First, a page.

When the Houston College of Law was founded in 1923 at the YMCA of downtown Houston, under the name of “Houston College of Law School of Law,” the institution owned no books and utilized the collection of the Harris County Law Library. The library’s collection began in 1924, with a gift of books from Judge Edgar E. Townes, establishing a private library of more than 600 volumes. The collection continued to grow over the next thirty years. By 1953, when Herman L. Mead published a bound copy of the Houston College of Law College Law Library Catalog, the bibliography filled 58 pages. The college’s catalog from 1954-55 listed a collection of 7,000 volumes.
John R. Rodell became the first “librarian” at Houston College of Law in 1952, when he was given the title of “Librarian and Bursar.” He was followed by Garland Walker in 1959, who held the title of “Professor and Law Librarian,” before becoming an associate dean and, later, the law school’s dean in 1968. Georgia A. Myers became “Law Librarian” in 1961, and was succeeded by John W. Ellis in 1965.
By 1964, the law school and library had moved from quarters at the downtown YMCA to a building that had housed a former car dealership. Today, that building has been extensively remodeled and is known as the Cullen Building, comprising one of the three sections of the current law school.
Frances H. Thompson assumed the helm in 1966, and served as the college’s sole library employee for seven years before hiring assistants and additional reference librarians. When the college’s 1972-73 catalog was published, the collection had multiplied nearly eight times in twenty years to 55,000 volumes. Under Mrs. Thompson’s direction, the library entered the electronic age. A computer terminal devoted to WestLaw System access was installed in the fall of 1980. The library’s three-section oak card catalog migrated online during the fall semester of 1995, using a cataloging software called Innopac. Mrs. Thompson served as the library’s director for 21 years, until her retirement in 1987.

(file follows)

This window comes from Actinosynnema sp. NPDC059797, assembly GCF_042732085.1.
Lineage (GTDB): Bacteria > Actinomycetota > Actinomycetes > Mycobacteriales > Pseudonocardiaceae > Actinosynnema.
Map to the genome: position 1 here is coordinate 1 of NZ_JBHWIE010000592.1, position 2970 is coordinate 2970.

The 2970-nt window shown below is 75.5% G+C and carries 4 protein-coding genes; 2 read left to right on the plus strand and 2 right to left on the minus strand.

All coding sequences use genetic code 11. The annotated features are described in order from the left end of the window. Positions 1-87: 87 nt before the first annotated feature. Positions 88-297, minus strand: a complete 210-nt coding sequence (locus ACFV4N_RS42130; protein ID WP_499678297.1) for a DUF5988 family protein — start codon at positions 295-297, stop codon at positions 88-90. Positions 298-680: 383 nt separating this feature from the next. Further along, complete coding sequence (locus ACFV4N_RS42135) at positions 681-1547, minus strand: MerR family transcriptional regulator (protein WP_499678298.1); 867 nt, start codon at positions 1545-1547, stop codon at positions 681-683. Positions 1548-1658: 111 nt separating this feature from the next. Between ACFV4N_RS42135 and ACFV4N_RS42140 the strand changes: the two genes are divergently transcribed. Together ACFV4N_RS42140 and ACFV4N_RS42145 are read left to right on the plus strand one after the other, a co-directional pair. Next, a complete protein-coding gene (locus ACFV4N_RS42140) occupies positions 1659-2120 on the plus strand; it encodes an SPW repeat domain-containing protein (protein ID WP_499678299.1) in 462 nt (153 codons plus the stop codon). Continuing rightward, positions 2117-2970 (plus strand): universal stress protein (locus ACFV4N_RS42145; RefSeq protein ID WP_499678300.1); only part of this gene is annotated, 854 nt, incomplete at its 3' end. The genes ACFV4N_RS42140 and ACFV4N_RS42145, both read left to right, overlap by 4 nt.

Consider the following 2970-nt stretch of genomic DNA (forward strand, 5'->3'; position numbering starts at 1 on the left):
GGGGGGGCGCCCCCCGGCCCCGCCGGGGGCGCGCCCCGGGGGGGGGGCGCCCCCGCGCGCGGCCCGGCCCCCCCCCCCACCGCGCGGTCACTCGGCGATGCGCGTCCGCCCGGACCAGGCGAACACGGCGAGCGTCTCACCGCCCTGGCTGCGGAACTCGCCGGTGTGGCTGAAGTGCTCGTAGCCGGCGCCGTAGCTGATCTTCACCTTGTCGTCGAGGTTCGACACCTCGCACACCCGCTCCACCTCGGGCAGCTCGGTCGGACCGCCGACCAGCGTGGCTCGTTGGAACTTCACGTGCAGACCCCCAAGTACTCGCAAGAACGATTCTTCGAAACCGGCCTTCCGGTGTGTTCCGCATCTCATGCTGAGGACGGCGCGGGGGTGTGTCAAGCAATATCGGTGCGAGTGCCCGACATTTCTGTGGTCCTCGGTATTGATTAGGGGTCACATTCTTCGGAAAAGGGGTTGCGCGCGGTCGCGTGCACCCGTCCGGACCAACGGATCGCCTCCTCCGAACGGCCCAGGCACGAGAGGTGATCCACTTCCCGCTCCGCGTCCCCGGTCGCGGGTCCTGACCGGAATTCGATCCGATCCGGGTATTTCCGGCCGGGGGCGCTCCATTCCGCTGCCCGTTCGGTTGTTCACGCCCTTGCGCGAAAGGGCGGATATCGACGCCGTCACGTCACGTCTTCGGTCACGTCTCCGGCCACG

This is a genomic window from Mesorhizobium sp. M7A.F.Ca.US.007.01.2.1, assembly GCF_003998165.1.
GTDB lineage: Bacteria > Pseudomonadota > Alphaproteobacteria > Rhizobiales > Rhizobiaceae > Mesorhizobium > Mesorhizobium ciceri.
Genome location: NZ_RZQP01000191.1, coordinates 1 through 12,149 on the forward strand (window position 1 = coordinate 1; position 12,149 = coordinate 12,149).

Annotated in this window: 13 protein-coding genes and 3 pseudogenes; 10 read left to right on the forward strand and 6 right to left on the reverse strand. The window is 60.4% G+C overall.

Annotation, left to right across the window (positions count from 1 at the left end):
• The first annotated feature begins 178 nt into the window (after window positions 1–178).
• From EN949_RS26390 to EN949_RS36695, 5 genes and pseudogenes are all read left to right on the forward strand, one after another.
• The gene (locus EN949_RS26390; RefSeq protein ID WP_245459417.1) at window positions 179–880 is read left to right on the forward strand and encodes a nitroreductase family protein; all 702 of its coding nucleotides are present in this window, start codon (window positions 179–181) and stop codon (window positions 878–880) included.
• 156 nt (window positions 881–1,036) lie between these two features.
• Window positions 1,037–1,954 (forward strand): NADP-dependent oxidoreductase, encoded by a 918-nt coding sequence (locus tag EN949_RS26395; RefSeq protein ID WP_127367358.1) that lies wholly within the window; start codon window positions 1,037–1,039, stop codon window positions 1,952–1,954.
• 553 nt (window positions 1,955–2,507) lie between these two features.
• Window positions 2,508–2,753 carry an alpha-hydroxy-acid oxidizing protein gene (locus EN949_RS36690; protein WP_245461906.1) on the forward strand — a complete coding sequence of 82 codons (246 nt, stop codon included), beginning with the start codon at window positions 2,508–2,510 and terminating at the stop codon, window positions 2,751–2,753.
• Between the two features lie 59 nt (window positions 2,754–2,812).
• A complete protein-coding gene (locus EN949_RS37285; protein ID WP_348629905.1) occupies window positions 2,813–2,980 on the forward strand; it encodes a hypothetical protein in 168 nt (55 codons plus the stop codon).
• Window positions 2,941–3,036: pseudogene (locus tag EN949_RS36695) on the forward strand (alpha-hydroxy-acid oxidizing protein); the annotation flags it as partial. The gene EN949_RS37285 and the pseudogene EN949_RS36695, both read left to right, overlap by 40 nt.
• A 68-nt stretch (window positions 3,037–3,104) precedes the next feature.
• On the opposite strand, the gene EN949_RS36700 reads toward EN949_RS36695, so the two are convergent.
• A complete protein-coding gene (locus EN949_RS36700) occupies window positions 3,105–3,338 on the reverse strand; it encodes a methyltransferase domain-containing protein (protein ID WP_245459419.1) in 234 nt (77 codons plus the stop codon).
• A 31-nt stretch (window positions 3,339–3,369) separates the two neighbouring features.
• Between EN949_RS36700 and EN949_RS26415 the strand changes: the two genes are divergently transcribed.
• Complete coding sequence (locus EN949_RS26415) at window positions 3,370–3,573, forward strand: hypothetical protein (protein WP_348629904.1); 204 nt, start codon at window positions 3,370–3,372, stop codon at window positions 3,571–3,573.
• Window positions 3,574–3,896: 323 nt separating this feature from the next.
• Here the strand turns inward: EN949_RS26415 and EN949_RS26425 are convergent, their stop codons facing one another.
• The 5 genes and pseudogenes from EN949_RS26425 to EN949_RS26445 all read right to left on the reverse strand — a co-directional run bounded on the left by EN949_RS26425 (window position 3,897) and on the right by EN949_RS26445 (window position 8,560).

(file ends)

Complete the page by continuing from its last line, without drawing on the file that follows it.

Ann Puckett, the former Associate Director of the Northwestern University Law Library in Chicago, was named Director of The Houston College of Law Library in 1987. During her seven years of leadership, the library was remodeled and expanded, and several new staff positions were added. The library’s volume count reached a quarter million in 1987, and the college commemorated the event by purchasing a facsimile, translation, and analysis of The Will of Aethelgifu. The Will is historically significant as evidence of female personal property ownership during the tenth century.
David G. Cowan, the current Vice President & Director of Library Services, arrived in 1994 from Baylor University College of Law, where he served as Library Director and head of the legal research and writing program. Professor Cowan has supervised the planning and construction of The Fred Parks Law Library, which was completed in 2001. The new facility has 72,304 square feet of floor space composed of two sections: the renovated original library located in the Cullen Building, and a new six-story library capped by a conference center and terrace. The new library is named after Fred Parks, a 1937 Houston College of Law alumnus who achieved great success as a trial lawyer in Houston. For a biography of Mr. Parks, visit the Fred Parks biography page at: http://www.stcl.edu/library/Fred_Parks.html.
At present, The Fred Parks Law Library has a staff of 11 professional librarians and 14 support staff, in addition to several part-time work-study employees. Ten of the librarians possess a Master’s Degree in Library and Information Science; five possess dual degrees -- a Juris Doctorate (J.D.) as well as the Master’s Degree; and four are licensed to practice law, variously in the states of Arkansas, New Mexico, and Texas. The library has computer labs for student access, offers laptop hook-ups throughout the library, and has wireless capability. In addition to print and microform sources, the library subscribes to electronic databases and indexes designed for legal and academic research. The library soon will purchase its half-millionth volume. A committee currently is selecting the official 500,000th volume and is planning the celebration.